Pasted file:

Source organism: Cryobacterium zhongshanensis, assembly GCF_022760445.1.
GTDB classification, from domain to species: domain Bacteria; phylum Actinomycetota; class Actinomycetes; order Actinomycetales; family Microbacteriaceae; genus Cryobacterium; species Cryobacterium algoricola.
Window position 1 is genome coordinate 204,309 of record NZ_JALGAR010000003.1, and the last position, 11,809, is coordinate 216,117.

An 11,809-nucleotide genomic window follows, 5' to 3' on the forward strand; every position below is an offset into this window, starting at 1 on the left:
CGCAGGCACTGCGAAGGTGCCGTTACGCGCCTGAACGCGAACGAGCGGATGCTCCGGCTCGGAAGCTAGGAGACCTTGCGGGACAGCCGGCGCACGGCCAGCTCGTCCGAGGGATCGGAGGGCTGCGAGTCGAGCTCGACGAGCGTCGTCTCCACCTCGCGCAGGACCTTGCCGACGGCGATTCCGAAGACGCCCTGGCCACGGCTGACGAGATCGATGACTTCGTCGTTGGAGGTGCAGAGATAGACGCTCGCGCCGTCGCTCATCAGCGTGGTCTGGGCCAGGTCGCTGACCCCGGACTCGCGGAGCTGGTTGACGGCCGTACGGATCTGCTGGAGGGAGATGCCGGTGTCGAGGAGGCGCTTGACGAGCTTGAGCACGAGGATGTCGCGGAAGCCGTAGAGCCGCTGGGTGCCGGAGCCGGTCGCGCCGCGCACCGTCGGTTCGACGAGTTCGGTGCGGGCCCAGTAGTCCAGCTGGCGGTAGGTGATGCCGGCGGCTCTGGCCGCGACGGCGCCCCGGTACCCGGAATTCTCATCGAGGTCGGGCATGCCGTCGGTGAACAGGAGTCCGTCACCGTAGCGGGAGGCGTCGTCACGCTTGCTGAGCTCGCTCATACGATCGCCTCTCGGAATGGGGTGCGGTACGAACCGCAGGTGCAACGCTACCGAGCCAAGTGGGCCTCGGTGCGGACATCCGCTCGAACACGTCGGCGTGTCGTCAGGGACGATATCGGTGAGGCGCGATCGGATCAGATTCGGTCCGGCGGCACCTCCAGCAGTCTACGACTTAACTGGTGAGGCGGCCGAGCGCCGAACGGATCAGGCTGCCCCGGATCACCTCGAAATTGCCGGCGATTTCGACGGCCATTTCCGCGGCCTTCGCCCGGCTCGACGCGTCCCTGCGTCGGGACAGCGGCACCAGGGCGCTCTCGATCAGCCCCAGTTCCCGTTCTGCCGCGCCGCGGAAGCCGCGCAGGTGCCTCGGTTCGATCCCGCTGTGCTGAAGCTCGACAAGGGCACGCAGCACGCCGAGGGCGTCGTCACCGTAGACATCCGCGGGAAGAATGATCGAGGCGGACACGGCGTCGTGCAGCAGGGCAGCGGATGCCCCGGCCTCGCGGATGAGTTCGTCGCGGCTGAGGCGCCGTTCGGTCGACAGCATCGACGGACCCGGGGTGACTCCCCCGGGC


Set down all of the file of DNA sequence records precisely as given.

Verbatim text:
Source organism: Cryobacterium zhongshanensis, assembly GCF_022760445.1.
GTDB classification, from domain to species: domain Bacteria; phylum Actinomycetota; class Actinomycetes; order Actinomycetales; family Microbacteriaceae; genus Cryobacterium; species Cryobacterium algoricola.
Window position 1 is genome coordinate 204,309 of record NZ_JALGAR010000003.1, and the last position, 11,809, is coordinate 216,117.

An 11,809-nucleotide genomic window follows, 5' to 3' on the forward strand; every position below is an offset into this window, starting at 1 on the left:
CGCAGGCACTGCGAAGGTGCCGTTACGCGCCTGAACGCGAACGAGCGGATGCTCCGGCTCGGAAGCTAGGAGACCTTGCGGGACAGCCGGCGCACGGCCAGCTCGTCCGAGGGATCGGAGGGCTGCGAGTCGAGCTCGACGAGCGTCGTCTCCACCTCGCGCAGGACCTTGCCGACGGCGATTCCGAAGACGCCCTGGCCACGGCTGACGAGATCGATGACTTCGTCGTTGGAGGTGCAGAGATAGACGCTCGCGCCGTCGCTCATCAGCGTGGTCTGGGCCAGGTCGCTGACCCCGGACTCGCGGAGCTGGTTGACGGCCGTACGGATCTGCTGGAGGGAGATGCCGGTGTCGAGGAGGCGCTTGACGAGCTTGAGCACGAGGATGTCGCGGAAGCCGTAGAGCCGCTGGGTGCCGGAGCCGGTCGCGCCGCGCACCGTCGGTTCGACGAGTTCGGTGCGGGCCCAGTAGTCCAGCTGGCGGTAGGTGATGCCGGCGGCTCTGGCCGCGACGGCGCCCCGGTACCCGGAATTCTCATCGAGGTCGGGCATGCCGTCGGTGAACAGGAGTCCGTCACCGTAGCGGGAGGCGTCGTCACGCTTGCTGAGCTCGCTCATACGATCGCCTCTCGGAATGGGGTGCGGTACGAACCGCAGGTGCAACGCTACCGAGCCAAGTGGGCCTCGGTGCGGACATCCGCTCGAACACGTCGGCGTGTCGTCAGGGACGATATCGGTGAGGCGCGATCGGATCAGATTCGGTCCGGCGGCACCTCCAGCAGTCTACGACTTAACTGGTGAGGCGGCCGAGCGCCGAACGGATCAGGCTGCCCCGGATCACCTCGAAATTGCCGGCGATTTCGACGGCCATTTCCGCGGCCTTCGCCCGGCTCGACGCGTCCCTGCGTCGGGACAGCGGCACCAGGGCGCTCTCGATCAGCCCCAGTTCCCGTTCTGCCGCGCCGCGGAAGCCGCGCAGGTGCCTCGGTTCGATCCCGCTGTGCTGAAGCTCGACAAGGGCACGCAGCACGCCGAGGGCGTCGTCACCGTAGACATCCGCGGGAAGAATGATCGAGGCGGACACGGCGTCGTGCAGCAGGGCAGCGGATGCCCCGGCCTCGCGGATGAGTTCGTCGCGGCTGAGGCGCCGTTCGGTCGACAGCATCGACGGACCCGGGGTGACTCCCCCGGGC